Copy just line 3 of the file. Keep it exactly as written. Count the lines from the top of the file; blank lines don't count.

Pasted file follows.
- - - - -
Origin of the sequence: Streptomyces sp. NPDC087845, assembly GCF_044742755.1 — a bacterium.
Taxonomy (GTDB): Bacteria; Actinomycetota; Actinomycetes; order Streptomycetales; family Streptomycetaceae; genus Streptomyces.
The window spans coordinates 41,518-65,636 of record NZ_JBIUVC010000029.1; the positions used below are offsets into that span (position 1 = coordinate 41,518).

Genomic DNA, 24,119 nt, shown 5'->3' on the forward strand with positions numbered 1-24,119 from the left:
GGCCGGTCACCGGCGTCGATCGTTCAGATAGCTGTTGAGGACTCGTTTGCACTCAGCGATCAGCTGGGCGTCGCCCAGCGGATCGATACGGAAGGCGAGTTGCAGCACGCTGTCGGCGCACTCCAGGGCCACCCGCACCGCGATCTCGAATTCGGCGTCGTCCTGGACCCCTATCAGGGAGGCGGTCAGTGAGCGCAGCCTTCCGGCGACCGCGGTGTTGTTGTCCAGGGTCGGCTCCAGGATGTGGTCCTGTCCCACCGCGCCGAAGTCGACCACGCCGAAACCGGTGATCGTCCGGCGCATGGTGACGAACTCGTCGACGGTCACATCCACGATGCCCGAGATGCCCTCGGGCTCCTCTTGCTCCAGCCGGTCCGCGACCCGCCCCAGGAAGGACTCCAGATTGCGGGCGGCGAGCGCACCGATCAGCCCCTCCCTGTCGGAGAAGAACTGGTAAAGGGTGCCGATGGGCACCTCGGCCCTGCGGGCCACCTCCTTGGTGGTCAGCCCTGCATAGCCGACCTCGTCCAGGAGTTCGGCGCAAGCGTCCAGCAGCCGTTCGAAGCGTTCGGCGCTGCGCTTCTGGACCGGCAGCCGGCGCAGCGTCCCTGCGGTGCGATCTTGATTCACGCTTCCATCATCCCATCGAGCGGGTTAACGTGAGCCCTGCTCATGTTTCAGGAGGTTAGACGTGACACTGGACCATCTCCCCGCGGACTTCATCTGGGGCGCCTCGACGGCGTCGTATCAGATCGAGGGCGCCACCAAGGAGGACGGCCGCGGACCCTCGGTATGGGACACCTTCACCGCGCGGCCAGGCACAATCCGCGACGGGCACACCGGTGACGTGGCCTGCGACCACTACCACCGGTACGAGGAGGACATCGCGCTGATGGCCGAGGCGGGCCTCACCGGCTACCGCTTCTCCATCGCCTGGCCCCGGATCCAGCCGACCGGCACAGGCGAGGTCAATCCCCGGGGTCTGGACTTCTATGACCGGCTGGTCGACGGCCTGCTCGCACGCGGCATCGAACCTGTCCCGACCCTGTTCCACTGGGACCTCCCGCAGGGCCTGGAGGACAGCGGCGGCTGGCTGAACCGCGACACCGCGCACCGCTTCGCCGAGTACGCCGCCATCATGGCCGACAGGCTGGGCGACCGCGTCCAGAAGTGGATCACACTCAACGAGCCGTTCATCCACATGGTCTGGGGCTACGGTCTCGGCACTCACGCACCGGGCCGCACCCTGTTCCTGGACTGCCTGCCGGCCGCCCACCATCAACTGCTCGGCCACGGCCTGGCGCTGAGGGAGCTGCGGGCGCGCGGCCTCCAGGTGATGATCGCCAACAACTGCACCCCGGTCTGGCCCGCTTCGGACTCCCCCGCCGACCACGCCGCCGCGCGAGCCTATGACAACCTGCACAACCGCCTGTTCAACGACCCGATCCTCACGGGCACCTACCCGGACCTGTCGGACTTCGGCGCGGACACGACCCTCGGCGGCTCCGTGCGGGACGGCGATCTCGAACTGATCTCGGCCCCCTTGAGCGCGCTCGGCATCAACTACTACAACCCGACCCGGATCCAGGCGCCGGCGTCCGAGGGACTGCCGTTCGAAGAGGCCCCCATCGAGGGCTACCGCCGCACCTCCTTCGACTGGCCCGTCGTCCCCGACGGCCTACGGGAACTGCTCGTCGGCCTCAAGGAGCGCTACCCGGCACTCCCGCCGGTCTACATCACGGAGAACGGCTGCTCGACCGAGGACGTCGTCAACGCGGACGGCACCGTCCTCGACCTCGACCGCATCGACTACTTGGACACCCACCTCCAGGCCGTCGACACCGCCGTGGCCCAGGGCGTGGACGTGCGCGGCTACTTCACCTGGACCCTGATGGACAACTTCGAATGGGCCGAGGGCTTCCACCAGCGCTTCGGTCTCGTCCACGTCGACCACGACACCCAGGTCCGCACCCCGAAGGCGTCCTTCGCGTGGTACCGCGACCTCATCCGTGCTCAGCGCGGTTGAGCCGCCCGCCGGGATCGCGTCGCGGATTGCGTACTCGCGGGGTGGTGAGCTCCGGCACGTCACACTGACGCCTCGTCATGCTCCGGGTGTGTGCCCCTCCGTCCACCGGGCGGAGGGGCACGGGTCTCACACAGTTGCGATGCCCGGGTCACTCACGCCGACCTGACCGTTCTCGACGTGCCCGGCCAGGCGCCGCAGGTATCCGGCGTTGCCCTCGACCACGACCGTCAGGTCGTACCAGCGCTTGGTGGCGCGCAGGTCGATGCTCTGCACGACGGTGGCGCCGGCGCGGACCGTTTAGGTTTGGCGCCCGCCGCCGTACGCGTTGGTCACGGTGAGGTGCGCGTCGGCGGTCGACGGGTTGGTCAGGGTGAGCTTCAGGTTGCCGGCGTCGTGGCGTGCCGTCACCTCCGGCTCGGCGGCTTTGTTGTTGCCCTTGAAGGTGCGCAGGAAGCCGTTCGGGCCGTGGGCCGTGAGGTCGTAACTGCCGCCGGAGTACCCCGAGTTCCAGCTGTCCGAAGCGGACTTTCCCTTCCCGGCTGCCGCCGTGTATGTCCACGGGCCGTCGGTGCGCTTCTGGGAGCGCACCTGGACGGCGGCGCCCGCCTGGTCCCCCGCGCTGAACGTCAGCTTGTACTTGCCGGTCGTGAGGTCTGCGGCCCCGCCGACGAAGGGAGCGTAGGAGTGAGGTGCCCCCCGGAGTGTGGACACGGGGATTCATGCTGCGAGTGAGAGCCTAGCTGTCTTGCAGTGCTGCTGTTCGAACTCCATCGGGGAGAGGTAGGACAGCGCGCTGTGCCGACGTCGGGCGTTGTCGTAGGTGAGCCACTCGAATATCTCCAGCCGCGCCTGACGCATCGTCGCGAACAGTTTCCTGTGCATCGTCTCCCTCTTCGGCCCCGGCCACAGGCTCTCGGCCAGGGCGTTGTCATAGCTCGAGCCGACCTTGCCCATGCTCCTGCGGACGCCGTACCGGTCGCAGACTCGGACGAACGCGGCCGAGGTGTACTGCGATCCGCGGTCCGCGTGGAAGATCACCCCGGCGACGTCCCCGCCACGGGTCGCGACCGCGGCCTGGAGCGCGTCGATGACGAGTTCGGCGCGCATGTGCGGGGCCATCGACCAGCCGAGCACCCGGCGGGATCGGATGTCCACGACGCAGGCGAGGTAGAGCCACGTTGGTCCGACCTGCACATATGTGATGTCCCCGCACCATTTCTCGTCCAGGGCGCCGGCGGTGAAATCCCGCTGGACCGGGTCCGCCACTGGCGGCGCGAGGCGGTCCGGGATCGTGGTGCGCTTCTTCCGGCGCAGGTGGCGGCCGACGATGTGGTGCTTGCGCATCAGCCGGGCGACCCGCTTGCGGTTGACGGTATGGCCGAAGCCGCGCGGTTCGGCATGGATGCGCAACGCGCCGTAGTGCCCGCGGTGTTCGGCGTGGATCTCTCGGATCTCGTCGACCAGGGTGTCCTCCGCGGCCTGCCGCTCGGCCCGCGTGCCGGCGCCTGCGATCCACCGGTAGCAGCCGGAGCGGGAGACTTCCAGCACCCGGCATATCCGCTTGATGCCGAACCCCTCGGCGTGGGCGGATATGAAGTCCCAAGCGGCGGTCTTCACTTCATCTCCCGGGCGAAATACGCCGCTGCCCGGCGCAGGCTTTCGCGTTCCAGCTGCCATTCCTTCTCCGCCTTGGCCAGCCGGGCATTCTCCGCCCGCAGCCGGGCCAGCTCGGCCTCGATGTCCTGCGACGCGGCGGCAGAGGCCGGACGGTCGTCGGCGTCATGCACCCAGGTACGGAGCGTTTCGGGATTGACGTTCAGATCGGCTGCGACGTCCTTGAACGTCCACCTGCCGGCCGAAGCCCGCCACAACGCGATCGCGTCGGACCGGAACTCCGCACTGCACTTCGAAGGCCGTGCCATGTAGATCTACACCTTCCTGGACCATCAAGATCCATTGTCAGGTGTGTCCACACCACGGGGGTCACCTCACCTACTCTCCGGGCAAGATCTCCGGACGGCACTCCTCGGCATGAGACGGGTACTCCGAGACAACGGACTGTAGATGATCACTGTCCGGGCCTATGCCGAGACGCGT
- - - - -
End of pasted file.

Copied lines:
The window spans coordinates 41,518-65,636 of record NZ_JBIUVC010000029.1; the positions used below are offsets into that span (position 1 = coordinate 41,518).